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Board: BeagleBone

Jose Alamos edited this page Aug 9, 2018 · 2 revisions

WARNING: This entry will be deprecated. All content has been moved to doc.riot-os.org

Overview

BeagleBone is an $89 MSRP, credit-card-sized Linux computer that connects to the Internet and runs software such as Android 4.0 and Ubuntu. With plenty of I/O and processing power for real-time analysis provided by an AM335x 720MHz ARM® processor, BeagleBone can be complemented with cape plug-in boards to augment functionality.

Hardware

BeagleBone

MCU

MCU AM3359
Family ARM Cortex-A8
Vendor TI
Package 324NFBGA
RAM 256 MB
Flash 1 GB
Frequency up to 1 GHz
FPU no
Timers 8 (8 x 32bit)
ADCs 8-ch 12-bit
UARTs 6
SPIs 2
I2Cs 3
Vcc 3.3V - 5.0V
System Reference Manual System Reference Manual
BeagleBone Website Website

Flashing RIOT

In order to get our code onto the BeagleBone, we are using a bootloader called "u-boot". To install this on our SD card, the following steps have to be completed:

  1. First of all, we will need a toolchain in order to cross-compile code for the board. We used the arm-none-eabi chain, but there are other options (for example arm-linux-gnueabi). Both of these can be found in the user repositories.

  2. Now we clone u-boot from their git repository and compile it. The CROSS_COMPILE variable should be set accordingly, of course.

    • git clone git://git.denx.de/u-boot.git && cd u-boot
    • ARCH=arm CROSS_COMPILE=arm-none-eabi- make am335x_evm_config
    • ARCH=arm CROSS_COMPILE=arm-none-eabi- make
  3. Now we have to prepare the SD card, which means formating it to FAT32. This can be done for example with

    • mkfs.vfat -F 32 /dev/sdx
  4. Lastly we simply mount the SD card and copy the files "u-boot.img" and "MLO" located in the u-boot directory onto the SD card.

When we now open the device with a serial terminal such as minicom (we can also recommend cutecom), u-boot should be giving us a prompt. The simplest way from this point is to send the code via the serial port:

  • loady prepares u-boot for data transfer and after recieving the data, it will load the code to a specific address (usually 0x80200000) and can now be started using go 0x80200000. !!If this starting address differs, the DDR address in the linkerscript (xam3359_linkerscript.lds) has to be set accordingly!!

  • it should be noted that the code cannot be in .elf format, it has to be a binary. Fortunately, RIOT make already creates a .hex that we can use.

When working on a bigger project, it might be worth the time to set up u-boot's tftpboot, which enables us to send the data via ethernet and automatically execute it. In order to achieve this, a local DNS server has to be set up and a config file for u-boot has to be stored on the SD card.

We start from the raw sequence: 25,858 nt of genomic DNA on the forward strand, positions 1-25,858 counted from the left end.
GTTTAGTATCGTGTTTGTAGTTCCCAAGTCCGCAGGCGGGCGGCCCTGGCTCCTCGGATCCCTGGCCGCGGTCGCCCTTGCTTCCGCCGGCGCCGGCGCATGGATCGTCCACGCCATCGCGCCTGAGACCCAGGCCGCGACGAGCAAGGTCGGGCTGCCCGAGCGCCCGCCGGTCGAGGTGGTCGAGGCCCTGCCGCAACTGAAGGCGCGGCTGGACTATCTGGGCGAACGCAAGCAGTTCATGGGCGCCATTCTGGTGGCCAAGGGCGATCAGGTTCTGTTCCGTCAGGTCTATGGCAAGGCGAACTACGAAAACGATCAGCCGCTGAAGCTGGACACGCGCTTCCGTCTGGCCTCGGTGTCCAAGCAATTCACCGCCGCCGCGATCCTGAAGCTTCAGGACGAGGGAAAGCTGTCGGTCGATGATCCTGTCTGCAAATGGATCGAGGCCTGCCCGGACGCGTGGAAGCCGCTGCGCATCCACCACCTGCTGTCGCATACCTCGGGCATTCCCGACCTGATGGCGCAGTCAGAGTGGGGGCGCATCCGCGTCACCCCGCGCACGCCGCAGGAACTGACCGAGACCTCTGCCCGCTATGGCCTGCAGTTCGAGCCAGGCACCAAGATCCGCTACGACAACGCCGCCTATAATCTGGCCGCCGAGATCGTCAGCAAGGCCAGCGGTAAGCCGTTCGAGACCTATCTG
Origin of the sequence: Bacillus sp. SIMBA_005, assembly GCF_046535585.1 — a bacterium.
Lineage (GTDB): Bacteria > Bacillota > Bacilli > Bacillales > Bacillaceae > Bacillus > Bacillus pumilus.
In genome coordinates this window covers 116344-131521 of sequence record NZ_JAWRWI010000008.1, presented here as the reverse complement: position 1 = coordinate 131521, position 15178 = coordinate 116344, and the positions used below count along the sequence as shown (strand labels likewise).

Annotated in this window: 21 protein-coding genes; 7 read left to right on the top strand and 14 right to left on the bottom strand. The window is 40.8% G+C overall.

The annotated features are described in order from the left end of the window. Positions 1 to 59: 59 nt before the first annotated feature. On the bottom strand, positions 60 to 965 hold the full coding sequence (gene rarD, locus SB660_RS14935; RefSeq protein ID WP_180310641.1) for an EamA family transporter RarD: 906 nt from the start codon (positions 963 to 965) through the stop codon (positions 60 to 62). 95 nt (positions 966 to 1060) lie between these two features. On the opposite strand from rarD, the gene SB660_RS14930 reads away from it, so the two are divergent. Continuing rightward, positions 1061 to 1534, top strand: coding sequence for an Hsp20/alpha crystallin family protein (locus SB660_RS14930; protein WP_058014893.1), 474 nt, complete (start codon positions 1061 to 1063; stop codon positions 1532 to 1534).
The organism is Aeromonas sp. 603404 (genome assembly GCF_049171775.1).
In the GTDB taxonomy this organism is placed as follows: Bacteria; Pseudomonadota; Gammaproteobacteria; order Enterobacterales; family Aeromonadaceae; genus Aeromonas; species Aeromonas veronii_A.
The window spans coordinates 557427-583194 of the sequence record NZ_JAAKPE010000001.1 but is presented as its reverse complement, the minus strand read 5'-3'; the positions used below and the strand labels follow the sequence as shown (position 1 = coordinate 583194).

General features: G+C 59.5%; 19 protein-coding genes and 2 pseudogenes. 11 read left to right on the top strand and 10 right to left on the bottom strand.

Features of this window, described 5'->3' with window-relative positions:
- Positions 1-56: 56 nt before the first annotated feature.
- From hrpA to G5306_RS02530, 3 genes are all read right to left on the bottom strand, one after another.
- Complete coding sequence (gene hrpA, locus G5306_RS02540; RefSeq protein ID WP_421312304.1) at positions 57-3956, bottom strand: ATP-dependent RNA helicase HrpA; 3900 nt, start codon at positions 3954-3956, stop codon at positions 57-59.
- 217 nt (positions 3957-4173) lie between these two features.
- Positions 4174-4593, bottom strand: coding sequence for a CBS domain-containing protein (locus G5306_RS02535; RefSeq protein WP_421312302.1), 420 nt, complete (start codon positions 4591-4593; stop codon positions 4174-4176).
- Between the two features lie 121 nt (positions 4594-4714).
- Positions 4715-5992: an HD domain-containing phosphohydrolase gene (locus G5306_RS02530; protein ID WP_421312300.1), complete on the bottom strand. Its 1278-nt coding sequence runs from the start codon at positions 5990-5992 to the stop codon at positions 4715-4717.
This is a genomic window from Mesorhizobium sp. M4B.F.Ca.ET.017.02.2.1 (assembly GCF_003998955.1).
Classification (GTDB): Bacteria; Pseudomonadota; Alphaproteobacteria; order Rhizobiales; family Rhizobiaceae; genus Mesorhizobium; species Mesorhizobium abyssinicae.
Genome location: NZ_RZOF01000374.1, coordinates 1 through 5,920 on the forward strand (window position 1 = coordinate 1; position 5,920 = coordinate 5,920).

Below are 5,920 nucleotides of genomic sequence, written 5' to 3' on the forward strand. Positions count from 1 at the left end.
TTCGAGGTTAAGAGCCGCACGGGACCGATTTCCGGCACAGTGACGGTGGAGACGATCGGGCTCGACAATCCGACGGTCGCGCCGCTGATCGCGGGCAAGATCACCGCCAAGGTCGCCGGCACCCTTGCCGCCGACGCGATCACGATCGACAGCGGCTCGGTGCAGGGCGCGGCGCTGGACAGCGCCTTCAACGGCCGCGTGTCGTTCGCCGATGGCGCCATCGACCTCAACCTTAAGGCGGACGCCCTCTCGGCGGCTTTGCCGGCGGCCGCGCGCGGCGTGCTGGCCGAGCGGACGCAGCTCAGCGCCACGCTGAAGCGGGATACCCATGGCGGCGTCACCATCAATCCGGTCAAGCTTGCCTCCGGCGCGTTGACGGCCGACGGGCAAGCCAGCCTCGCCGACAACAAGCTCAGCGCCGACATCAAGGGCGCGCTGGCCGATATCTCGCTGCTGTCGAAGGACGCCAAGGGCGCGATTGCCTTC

1. as a DNS server we can recommend dnsmasq - since we want to load a file from a specific location, this location has to be known to the program. To achieve this, we edit the config file (/etc/dnsmasq.conf). Find these 2 lines, uncomment them and make sure to name the directory where you want to place the code in the future. NOTE: dnsmasq has to be running when we want to send data via FTP.

    • #Enable dnsmasq's built-in TFTP server
    • #enable-tftp
    • #Set the root directory for files available via FTP.
    • #tftp-root=/home/user/riot/bin
  2. the config file has to be named uEnv.txt and in it we want to set a couple of variables. Here is an example of what it can look like:

    • ipaddr=192.168.2.106
    • serverip=192.168.2.102
    • gatewayip=192.168.2.1
    • netmask=255.255.255.0
    • hostname=mycomputer
    • rootpath=/home/user/riot/bin
    • bootfile=helloworld.hex
    • tftpboot=echo Booting from network...; tftp ${loadaddr} ${serverip}:${bootfile}; setenv bootargs ${bootargs}; go ${loadaddr};
    • uenvcmd=run tftpboot;

    More info on the variables

    U-boot will check the path named in rootpath for the file named in bootfile and run it. This should be the same as the tftp-root we set for our DNS server before.

Now we simply copy the uEnv.txt onto our SD card (like we did with u-boot.img and MLO). The board should now automatically attempt to load and start the code from the specified directory upon booting (make sure to have dnsmasq running). We can still stop this automatic boot and use the bootloader as we did before.

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